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Strickland stumps for Obama in Ironton

 

 

Ohio is at the center of a storm this year, former Gov. Ted Strickland said Friday. He came to Ironton in hopes the storm will sweep President Barack Obama back into office in November.

Flanked by an Obama campaign staffer and Courtney Johnson, a local resident and school teacher who figured prominently in some anti-Issue 2 television advertisements last year, Strickland said he has been stumping in southeastern Ohio to illustrate the differences between Obama and Republican challenger Mitt Romney.

“It’s important to reach out to folks and let them know the importance of this election and why the president deserves re-election,” Strickland said.

Strickland said Obama took office at a bad time in our nation’s history and has turned the tide of layoffs with a stimulus bill that put people back to work, intervened in the auto industry that was crumbling financially, saving hundreds of thousands of jobs, and widened access to health care.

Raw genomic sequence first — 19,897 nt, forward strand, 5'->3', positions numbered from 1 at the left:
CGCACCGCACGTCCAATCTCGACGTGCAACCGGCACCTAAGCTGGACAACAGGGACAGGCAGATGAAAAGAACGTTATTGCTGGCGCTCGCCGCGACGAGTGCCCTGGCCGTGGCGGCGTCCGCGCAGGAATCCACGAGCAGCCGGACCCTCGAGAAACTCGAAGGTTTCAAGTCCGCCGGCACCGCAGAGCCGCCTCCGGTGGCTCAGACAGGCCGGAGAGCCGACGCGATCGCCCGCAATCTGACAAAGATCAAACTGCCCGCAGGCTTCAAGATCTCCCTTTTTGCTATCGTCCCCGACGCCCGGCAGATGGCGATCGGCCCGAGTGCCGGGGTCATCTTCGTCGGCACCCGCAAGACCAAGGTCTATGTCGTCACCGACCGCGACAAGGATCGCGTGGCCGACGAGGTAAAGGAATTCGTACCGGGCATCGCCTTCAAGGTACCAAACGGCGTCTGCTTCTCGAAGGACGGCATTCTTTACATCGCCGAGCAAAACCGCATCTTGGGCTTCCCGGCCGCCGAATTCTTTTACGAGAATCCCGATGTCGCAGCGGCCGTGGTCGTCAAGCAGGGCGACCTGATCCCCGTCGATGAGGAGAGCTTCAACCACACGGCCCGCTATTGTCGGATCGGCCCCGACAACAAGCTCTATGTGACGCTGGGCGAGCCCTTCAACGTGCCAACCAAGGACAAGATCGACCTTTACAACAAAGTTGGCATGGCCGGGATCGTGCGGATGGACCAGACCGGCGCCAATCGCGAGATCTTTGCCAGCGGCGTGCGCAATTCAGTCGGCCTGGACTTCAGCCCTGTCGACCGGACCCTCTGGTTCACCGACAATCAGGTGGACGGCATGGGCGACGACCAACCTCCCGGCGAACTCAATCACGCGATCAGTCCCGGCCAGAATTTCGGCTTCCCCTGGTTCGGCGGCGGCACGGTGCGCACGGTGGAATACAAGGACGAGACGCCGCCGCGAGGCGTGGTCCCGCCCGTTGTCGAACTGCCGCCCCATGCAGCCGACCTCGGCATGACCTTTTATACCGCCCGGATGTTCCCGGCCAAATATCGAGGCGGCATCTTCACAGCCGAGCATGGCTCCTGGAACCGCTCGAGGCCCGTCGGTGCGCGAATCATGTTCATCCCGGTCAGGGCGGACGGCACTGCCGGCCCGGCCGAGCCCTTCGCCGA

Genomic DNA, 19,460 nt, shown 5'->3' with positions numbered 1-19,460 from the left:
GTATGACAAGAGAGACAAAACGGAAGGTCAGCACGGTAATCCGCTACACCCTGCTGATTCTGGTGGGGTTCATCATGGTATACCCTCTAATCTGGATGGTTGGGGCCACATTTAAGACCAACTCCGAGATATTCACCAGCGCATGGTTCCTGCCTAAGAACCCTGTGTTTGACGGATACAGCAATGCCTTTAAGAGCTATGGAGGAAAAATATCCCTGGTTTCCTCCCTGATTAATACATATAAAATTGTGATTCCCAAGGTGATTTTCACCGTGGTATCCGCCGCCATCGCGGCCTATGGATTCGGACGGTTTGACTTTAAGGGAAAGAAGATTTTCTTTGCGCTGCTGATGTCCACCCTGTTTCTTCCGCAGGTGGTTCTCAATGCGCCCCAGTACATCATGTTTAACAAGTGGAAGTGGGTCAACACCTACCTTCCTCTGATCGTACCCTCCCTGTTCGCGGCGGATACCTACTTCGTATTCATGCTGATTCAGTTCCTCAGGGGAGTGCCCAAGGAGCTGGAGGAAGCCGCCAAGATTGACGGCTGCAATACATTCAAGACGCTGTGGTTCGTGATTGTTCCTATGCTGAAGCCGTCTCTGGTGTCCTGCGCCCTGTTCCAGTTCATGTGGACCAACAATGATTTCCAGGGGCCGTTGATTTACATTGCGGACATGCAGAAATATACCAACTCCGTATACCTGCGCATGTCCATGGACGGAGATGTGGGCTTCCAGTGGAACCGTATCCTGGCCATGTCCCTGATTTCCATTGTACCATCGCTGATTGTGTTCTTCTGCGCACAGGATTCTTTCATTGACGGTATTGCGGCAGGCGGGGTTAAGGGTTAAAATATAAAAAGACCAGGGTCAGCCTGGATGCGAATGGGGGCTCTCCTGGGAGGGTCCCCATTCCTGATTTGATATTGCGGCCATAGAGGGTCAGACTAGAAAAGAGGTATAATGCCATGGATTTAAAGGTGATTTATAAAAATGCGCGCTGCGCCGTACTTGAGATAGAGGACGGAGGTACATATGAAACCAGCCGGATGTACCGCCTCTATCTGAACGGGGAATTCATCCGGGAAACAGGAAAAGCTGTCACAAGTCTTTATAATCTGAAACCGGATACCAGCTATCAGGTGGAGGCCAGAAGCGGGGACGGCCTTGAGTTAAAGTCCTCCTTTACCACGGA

“He hasn’t solved every problem but he’s only been in office three-and-a-half years,” Strickland said.

By contrast, Strickland said Romney is not as concerned with education and wants to turn Medicare into a voucher program.

Johnson also highlighted comparisons between Romney and Obama in their respective records on education.

“As Governor of Massachusetts, Romney balanced his state’s budget on the backs of students. By his second year, Romney had already forced Massachusetts schools to take the second largest cuts, per pupil, in the country. Those cuts forced schools districts to lay off thousands of teachers, along with librarians and even police officers — 14,500 in all. Not exactly the record of a job creator,” Johnson said.

As for Obama, Johnson said, “The president laid out a plan to prevent additional teacher layoffs and attract and reward great teachers including fair evaluation systems and reformed tenure systems that raise the bar while still protecting good teachers and supporting teachers’ rights to collectively bargain.”

Campaign staffer Michael McCandlish promised to leave no stone unturned in the Buckeye State to protect progress and keep the president in office.

Ironton was one of several stops Strickland made this week in support of Obama. He also visited Athens, Pomeroy, Chillicothe and Steubenville.